New Vic Theatre, Newcastle under Lyme, Tuesday 10th October, 2017
Alan Ayckbourn expertly directs this revival of his 1979 farce, playing in a double-bill with his latest work, A Brief History of Women. Set in rambling manor house The Pines, Taking Steps has most of the ingredients of classic farce but the traditional element of doors is swapped for two flights of stairs. The action takes place on three floors of the hours, with characters running, sneaking and hurrying up and down stairs in bids to avoid each other or seek each other out. And yet, all three floors are set in the same square of stage, with furniture from three rooms sharing the same space. The stairs are flat, running alongside two sides of the square. This allows us to see characters in different rooms at the same time, if you see what I mean. It works like a charm and the added silliness of actors galumphing along flat sets of stairs augments the overall ridiculousness of the plot – which I won’t attempt to summarise here.
Louise Shuttleworth is great value as Elizabeth, a thwarted (and self-deluded) dancer, attempting to leave her husband. Laurence Pears is also great as her brother Mark, who has problems of his own, not least of which is people falling asleep when he is talking to them. The heightened accents, a tad more RP than we use today, add to the period feel – the complications would not work in today’s world of smartphones and technology. Laura Matthews’s Kitty is quickly established as the timid, overwrought former fiancée of Mark, while Anthony Eden’s hilariously inarticulate solicitor Watson is an absolute delight. Leigh Symonds’s builder Leslie Bainbridge is all-too recognisable from the ‘real world’ but it is Russell Dixon’s overbearing Roland, Elizabeth’s husband, who dominates the piece and its events. Dixon is marvellous and his Roland has many colours, all of them increasingly blurring as he knocks back the scotch.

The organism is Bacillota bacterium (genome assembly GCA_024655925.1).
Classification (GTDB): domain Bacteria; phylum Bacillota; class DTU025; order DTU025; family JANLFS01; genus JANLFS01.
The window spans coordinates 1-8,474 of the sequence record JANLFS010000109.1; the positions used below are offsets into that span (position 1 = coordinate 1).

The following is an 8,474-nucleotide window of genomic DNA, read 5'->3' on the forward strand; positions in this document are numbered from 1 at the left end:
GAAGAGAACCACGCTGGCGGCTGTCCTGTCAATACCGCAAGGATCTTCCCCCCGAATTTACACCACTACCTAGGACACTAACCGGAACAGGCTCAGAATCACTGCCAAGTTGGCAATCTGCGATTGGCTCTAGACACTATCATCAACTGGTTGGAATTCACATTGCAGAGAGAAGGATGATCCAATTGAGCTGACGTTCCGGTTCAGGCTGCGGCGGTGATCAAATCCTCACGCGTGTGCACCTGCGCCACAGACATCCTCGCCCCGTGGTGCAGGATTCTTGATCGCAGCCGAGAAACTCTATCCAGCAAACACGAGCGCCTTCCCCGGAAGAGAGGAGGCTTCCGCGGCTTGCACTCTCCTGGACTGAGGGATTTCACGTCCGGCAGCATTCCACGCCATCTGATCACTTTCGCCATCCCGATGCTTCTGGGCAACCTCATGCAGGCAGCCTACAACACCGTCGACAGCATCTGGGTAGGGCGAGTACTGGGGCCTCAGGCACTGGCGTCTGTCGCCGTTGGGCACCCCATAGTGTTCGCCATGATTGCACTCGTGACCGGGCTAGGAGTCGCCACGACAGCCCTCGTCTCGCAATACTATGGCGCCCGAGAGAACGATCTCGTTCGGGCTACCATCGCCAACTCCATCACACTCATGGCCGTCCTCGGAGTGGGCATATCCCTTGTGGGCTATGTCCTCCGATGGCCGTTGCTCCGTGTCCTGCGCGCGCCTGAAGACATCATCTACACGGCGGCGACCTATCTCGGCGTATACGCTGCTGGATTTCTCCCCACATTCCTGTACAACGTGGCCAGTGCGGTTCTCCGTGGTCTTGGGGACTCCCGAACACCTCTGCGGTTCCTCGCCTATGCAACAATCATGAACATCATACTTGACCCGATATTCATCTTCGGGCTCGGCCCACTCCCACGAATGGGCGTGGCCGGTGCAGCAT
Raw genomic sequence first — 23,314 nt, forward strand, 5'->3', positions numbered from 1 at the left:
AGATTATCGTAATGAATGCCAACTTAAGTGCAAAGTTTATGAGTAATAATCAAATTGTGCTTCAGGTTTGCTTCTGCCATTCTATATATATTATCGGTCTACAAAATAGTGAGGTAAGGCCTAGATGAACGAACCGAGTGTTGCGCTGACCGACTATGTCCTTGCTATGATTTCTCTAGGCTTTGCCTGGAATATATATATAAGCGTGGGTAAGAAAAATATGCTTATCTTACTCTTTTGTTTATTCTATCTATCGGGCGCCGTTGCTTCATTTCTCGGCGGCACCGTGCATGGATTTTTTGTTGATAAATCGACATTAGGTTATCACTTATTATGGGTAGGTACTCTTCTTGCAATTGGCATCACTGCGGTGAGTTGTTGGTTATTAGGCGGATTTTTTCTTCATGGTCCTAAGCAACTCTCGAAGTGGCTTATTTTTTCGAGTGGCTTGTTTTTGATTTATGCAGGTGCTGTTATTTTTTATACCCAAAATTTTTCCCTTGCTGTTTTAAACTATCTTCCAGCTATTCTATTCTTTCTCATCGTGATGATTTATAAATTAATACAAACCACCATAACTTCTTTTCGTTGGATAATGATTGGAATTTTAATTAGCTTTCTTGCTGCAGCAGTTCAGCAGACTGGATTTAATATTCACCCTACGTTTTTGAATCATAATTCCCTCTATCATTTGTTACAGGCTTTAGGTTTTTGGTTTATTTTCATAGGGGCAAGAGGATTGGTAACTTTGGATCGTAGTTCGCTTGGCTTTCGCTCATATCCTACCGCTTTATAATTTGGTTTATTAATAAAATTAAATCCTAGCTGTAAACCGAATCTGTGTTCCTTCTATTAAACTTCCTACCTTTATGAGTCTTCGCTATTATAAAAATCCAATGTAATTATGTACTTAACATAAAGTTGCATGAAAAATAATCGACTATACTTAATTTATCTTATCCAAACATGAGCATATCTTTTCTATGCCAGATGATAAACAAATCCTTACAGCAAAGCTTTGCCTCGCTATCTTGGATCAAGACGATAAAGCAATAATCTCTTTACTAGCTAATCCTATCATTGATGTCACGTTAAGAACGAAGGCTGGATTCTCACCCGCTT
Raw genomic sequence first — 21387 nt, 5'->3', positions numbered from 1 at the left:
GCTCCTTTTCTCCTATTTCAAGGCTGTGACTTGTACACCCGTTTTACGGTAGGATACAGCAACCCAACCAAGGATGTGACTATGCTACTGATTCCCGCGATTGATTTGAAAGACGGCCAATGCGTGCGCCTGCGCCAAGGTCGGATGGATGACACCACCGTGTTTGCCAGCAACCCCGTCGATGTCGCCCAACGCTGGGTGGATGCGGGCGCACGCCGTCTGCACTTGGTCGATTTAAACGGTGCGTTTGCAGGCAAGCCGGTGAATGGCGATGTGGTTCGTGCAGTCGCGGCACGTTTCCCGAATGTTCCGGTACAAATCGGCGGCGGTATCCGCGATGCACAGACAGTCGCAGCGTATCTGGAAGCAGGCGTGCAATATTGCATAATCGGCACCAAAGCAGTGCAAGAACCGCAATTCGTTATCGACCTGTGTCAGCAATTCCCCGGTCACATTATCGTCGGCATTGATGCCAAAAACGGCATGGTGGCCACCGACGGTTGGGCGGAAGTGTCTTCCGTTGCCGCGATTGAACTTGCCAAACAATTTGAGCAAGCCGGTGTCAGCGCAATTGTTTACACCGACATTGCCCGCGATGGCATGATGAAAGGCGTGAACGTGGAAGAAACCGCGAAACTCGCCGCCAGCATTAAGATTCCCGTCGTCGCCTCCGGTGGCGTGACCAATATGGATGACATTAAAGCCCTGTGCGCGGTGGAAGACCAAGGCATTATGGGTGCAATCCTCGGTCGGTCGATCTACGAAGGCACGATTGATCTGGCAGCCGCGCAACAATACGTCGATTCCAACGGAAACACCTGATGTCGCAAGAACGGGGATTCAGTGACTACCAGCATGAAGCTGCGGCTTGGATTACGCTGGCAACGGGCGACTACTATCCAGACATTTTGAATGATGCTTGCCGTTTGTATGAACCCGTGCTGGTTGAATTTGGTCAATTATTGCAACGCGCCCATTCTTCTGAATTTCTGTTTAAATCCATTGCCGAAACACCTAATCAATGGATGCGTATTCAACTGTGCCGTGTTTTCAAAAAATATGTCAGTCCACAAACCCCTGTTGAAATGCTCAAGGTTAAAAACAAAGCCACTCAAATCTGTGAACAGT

The writing is sublime – Ayckbourn’s dialogue can’t be bettered in my view – and there is plenty of physical business as the action winds itself in knots.
Still funny after all these years and performed by a top-notch ensemble, the play reveals human inadequacies in a vastly enjoyable way, and it’s an undiluted pleasure to escape into this highly manipulated world and get away from the unfolding, deteriorating farce that is our current government and the Brexit ‘negotiations’. Anything that brings hearty laughter in these troubled times is to be welcomed and embraced like an old and much-loved friend.